In SQL, a view is a virtual table based on the result-set of an SQL statement.A view contains rows and columns, just like a real table.The fields in a view are fields from one or more real tables in the database.
An updatable view is one which allows performing an UPDATE command on itself without affecting any other table. The view is defined based on one and only one table. The view must include the PRIMARY KEY of the table based upon which the view has been created. The view should not have any field made out of aggregate functions. The view must not have any DISTINCT clause in it's definition. The view must not have any GROUP BY or HAVING clause in it's definition. The view must not have any SUBQUERIES in it's definitions. If the view you want to update is based upon another view, the later should be updatable. Any of the selected output fields (of the view) must not use constants, strings or value expressions.
Sample table : orders This view is a not an updatable view.
Aggregate function 'COUNT' have been used in the definition of the view so this view is not updatable i.e. To execute query on this view In the following topics we are discussing, that a view can not be updated (using a UPDATE VIEW statement) if any of the fields of the view is created by using an arithmetic expression.
In my script, I currently have it limited to pull only the tables that have nchar types, assuming that the views that are fed by the tables will know to update their values. TABLE_NAME) where cols.data_type ='nchar' and tabs. TABLE_TYPE = 'BASE TABLE' open c fetch next from c into @tn, @cn, @ln while @@FETCH_STATUS = 0 begin set @sql = 'alter table ' + @tn + ' alter column ' + @cn + ' nvarchar(' + convert(nvarchar(50), @ln) + ')' exec sp_executesql @sql set @sql = 'update ' + @tn + ' set ' + @cn + ' = LTRIM(RTRIM(' + @cn + '))' exec sp_executesql @sql fetch next from c into @tn, @cn, @ln end close c deallocate c CREATE TABLE dbo.x(a INT, b NCHAR(4)); GO CREATE VIEW AS SELECT a, b FROM dbo.x; GO ALTER TABLE dbo.x ALTER COLUMN a TINYINT; ALTER TABLE dbo.x ALTER COLUMN b NVARCHAR(4); GO SELECT a,b INTO #blat FROM dbo.vx; GO EXEC sp_columns N'#blat'; GO DROP VIEW dbo.vx; DROP TABLE dbo.x, #blat; so that I can't alter a table without knowing about the views and other objects it affects - this can make cowboy development/deployment painful, but I guess that's kind of the point).
Is this assumption correct, or should I be including views in this list as well? You can build the script to refresh all referenced views dynamically like this (this is for a single table; you'll need to incorporate this into your existing script to make it dynamic for all affected tables): DECLARE @sql NVARCHAR(MAX) = N''; SELECT @sql += N'EXEC sp_refreshview ''' + QUOTENAME(s.name) + '.' + QUOTENAME(v.name) + ''';' FROM sys.sql_expression_dependencies AS d INNER JOIN sys.views AS v ON d.referencing_id = v.[object_id] INNER JOIN sys.schemas AS s ON v.[schema_id] = s.[schema_id] WHERE d.referenced_id = OBJECT_ID('dbo.whatever') GROUP BY s.name, v.name; EXEC sp_executesql @sql; CREATE TABLE dbo.x(a INT, b NCHAR(4)); GO CREATE VIEW AS SELECT * FROM dbo.x; GO SELECT * INTO #b1 FROM dbo.vx; GO ALTER TABLE dbo.x ALTER COLUMN a TINYINT; ALTER TABLE dbo.x ALTER COLUMN b NVARCHAR(4); GO SELECT * INTO #b2 FROM dbo.vx; GO ALTER TABLE dbo.x ADD d INT; GO SELECT * INTO #b3 FROM dbo.vx; GO EXEC sp_rename N'dbo.x.b', N'c', N'COLUMN'; EXEC sp_rename N'dbo.x.d', N'b', N'COLUMN'; GO SELECT * INTO #b4 FROM dbo.vx; GO EXEC sp_columns N'#b1'; EXEC sp_columns N'#b2'; EXEC sp_columns N'#b3'; EXEC sp_columns N'#b4'; GO DROP TABLE #b1, #b2, #b3, #b4; GO -- initial: #b1____ a int 10 #b1____ b nchar 4 -- correct: #b2____ a tinyint 3 #b2____ b nvarchar 4 -- missing new column d: #b3____ a tinyint 3 #b3____ b nvarchar 4 -- missing column c, b still points at "old" b: #b4____ a tinyint 3 #b4____ b nvarchar 4 Great answer in several ways: made it understandable, gave an executable example, and provided two other tips I hadn't heard of before. I'll be putting all of those (including testing with test tables, etc.) to use in the future.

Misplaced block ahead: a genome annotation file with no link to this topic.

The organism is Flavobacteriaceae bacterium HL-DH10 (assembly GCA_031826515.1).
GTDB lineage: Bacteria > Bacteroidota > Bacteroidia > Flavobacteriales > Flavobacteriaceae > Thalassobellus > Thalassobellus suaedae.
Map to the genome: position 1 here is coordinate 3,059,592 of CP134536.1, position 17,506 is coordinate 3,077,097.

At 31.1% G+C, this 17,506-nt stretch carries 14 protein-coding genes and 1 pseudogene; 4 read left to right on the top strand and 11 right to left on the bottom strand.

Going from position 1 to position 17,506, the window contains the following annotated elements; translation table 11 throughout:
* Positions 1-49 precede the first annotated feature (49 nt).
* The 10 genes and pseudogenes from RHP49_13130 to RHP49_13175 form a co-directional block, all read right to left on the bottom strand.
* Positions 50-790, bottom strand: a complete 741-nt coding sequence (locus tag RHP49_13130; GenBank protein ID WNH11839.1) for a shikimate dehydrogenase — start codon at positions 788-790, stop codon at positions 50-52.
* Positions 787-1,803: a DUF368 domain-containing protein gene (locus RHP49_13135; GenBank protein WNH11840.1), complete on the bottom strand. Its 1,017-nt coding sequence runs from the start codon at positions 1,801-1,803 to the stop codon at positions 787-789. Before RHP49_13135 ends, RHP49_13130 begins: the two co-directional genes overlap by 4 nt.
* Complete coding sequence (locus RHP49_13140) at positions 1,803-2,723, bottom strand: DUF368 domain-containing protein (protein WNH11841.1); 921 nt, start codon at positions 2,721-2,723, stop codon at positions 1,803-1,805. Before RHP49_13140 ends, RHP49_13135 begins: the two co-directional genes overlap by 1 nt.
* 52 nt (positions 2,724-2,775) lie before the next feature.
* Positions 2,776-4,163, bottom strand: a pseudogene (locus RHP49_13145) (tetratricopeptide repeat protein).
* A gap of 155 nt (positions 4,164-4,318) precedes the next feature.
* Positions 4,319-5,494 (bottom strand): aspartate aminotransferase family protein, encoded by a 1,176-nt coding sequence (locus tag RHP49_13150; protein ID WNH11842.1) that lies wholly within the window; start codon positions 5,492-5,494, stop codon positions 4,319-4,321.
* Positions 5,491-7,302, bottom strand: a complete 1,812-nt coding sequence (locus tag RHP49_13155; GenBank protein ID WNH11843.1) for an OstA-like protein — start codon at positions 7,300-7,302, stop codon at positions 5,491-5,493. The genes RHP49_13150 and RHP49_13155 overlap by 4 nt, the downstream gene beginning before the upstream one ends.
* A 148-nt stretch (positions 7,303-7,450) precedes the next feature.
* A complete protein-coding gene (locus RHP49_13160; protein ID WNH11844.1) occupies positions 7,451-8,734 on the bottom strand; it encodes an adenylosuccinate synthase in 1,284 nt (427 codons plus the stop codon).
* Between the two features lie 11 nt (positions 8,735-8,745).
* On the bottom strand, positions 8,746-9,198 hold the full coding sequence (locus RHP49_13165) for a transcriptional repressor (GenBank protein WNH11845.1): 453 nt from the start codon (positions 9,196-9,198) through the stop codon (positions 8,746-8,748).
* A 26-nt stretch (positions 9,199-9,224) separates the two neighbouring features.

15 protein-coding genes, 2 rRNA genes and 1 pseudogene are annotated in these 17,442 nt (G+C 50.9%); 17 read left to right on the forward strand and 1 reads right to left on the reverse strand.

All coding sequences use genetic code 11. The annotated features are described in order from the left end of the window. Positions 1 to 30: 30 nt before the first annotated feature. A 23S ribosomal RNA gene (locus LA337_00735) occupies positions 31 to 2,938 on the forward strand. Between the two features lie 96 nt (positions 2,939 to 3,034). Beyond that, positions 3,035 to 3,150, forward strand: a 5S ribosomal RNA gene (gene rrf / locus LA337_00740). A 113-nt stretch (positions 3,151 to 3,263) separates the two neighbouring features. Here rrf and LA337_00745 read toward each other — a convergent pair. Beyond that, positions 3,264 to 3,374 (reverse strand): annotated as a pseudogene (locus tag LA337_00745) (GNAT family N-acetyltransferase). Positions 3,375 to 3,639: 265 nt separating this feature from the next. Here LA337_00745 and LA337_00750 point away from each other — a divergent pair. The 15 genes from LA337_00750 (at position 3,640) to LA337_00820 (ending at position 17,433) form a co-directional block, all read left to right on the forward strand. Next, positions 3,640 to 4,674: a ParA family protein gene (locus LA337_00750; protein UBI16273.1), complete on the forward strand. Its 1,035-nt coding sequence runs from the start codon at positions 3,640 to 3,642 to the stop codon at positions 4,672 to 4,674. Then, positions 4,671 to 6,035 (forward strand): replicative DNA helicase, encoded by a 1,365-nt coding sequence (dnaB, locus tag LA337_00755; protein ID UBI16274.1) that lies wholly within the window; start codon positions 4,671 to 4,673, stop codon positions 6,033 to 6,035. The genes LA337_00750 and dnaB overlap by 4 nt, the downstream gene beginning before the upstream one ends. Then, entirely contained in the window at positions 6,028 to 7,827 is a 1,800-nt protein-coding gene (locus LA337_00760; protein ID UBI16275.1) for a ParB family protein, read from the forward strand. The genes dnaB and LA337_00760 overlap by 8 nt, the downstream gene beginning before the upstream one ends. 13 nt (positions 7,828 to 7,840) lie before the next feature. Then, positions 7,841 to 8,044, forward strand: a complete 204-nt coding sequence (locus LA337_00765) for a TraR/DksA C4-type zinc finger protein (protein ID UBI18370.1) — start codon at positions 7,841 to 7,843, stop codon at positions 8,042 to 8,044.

For reference, the script in its current form is below (mostly taken from this great SO answer): declare @tn nvarchar(128) declare @cn nvarchar(128) declare @ln int declare @sql as nvarchar(1000) declare c cursor for select cols.table_name,cols.column_name,cols.character_maximum_length from information_schema.columns cols inner join information_schema.tables tabs on (cols. The SQL UPDATE VIEW command can be used to modify the data of a view. Here in the follwing topics we are discussing, that a view can not be updated (using a UPDATE VIEW statement) if any of the fields of the view is created by using either an AGGREGATE FUNCTION or a GROUP BY clause.If you have the Northwind database you can see that it has several views installed by default.The view "Current Product List" lists all active products (products that are not discontinued) from the "Products" table.Someone mistakenly created a bunch of nchar fields in database tables.I noticed this, and after examining the issue, we're moving these fields to nvarchar types and trimming the values inside.